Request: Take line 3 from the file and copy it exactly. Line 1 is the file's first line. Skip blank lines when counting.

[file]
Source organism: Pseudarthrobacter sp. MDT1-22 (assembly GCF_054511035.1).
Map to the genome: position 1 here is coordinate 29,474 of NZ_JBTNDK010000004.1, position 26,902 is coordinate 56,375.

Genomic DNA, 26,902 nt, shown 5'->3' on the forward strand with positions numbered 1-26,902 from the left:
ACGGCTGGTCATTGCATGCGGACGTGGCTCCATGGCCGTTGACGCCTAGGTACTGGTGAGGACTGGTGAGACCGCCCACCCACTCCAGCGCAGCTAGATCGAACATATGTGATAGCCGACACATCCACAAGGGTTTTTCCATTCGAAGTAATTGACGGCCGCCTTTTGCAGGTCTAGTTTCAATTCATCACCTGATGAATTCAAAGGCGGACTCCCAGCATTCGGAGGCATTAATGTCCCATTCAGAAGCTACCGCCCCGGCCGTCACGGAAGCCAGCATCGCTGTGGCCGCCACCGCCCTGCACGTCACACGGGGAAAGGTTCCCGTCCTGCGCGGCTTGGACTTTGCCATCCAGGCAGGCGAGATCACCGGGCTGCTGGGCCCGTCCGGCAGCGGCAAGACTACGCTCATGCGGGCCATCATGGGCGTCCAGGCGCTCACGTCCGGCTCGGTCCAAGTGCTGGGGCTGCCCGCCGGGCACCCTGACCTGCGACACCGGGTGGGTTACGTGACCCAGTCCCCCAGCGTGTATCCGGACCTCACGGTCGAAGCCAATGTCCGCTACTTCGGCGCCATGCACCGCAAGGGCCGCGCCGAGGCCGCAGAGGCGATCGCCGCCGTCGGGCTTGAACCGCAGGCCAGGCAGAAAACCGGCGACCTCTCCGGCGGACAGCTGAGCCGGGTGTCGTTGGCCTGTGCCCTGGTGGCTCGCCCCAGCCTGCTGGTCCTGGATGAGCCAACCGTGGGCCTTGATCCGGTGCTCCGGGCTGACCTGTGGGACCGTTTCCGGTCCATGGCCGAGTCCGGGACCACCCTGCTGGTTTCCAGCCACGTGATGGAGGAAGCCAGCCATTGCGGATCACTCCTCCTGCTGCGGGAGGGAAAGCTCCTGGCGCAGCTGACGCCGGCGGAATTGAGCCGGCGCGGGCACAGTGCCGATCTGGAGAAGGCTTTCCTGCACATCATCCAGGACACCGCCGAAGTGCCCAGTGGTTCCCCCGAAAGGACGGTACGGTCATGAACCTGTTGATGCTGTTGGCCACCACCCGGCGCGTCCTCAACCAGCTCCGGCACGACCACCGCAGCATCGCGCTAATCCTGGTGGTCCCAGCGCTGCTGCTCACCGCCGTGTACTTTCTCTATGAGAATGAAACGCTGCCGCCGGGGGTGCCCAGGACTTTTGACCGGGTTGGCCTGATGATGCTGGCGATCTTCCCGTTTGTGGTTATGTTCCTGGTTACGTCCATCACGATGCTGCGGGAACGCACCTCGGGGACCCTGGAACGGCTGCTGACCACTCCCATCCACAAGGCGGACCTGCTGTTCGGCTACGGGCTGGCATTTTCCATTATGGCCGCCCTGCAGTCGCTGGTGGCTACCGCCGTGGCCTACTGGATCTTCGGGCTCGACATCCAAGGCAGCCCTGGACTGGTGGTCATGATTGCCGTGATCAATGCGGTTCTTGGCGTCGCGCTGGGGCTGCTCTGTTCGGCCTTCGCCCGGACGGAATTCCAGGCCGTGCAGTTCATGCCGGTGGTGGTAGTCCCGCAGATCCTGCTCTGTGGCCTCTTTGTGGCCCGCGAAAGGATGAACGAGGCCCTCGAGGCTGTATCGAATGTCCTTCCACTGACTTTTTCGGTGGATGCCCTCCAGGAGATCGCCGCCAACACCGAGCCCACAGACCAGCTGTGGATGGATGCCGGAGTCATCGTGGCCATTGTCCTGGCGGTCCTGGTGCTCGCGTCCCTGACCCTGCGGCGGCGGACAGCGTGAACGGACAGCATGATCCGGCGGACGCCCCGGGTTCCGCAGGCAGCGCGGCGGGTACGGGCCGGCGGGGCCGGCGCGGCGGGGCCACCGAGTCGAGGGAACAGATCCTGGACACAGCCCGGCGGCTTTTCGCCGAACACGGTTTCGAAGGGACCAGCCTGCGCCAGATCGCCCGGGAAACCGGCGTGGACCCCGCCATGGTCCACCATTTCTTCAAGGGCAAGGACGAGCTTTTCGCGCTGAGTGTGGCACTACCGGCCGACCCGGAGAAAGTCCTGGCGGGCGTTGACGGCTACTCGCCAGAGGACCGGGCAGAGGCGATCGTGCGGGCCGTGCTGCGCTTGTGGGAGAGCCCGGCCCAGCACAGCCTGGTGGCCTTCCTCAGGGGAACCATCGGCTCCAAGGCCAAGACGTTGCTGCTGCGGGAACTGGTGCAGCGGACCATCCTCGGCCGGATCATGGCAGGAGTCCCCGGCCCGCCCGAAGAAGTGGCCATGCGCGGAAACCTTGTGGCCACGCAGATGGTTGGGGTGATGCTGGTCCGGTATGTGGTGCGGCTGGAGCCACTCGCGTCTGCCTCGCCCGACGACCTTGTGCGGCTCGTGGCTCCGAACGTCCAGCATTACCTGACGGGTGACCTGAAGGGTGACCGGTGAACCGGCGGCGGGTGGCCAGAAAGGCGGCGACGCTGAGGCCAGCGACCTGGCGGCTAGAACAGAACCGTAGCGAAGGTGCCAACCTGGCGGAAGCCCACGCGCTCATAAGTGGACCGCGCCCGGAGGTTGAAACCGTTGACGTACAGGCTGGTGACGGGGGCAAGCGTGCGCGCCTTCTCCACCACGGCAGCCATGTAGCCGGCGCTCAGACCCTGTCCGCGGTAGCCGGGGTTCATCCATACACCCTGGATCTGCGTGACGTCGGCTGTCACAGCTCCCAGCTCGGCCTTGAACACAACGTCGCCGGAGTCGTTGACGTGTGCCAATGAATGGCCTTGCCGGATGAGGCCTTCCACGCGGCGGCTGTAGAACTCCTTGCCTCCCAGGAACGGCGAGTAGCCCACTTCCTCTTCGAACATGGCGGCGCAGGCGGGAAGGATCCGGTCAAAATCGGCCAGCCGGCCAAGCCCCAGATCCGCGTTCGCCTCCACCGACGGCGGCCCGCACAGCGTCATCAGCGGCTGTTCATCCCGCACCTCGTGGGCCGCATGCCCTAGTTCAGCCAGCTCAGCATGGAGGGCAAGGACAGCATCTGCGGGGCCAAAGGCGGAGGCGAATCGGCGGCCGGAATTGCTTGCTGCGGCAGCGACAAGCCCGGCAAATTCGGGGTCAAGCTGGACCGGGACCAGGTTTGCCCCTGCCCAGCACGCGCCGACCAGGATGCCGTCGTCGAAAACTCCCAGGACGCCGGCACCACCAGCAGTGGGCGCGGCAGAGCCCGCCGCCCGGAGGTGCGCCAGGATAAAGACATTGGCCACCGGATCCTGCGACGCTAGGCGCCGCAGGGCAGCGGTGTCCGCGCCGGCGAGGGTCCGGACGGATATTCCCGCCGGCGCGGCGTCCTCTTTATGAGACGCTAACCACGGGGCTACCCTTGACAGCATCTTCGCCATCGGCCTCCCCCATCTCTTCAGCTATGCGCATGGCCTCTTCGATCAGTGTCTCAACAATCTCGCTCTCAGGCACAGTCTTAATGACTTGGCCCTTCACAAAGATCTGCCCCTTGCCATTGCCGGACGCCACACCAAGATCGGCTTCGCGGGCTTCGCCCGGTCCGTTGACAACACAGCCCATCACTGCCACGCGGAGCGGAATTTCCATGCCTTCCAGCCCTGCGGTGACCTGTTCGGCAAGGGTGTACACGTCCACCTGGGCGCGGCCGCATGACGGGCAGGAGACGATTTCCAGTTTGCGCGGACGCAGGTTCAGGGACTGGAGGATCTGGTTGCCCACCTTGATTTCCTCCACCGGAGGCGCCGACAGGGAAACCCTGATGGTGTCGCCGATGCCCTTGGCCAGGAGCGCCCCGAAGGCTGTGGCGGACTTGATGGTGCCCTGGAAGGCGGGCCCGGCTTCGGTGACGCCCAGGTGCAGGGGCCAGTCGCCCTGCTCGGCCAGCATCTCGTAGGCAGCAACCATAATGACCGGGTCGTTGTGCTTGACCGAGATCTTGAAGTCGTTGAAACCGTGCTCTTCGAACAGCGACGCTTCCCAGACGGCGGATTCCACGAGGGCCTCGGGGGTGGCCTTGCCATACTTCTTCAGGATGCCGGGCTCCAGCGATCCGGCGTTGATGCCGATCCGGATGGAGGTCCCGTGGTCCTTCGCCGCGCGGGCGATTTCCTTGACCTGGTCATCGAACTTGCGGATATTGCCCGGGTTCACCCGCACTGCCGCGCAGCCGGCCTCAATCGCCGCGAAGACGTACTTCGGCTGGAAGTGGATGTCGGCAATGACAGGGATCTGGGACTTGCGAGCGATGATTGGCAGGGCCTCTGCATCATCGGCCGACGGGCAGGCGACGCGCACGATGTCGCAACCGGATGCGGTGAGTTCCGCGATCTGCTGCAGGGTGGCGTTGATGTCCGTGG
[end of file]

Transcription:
Genomic DNA, 26,902 nt, shown 5'->3' on the forward strand with positions numbered 1-26,902 from the left: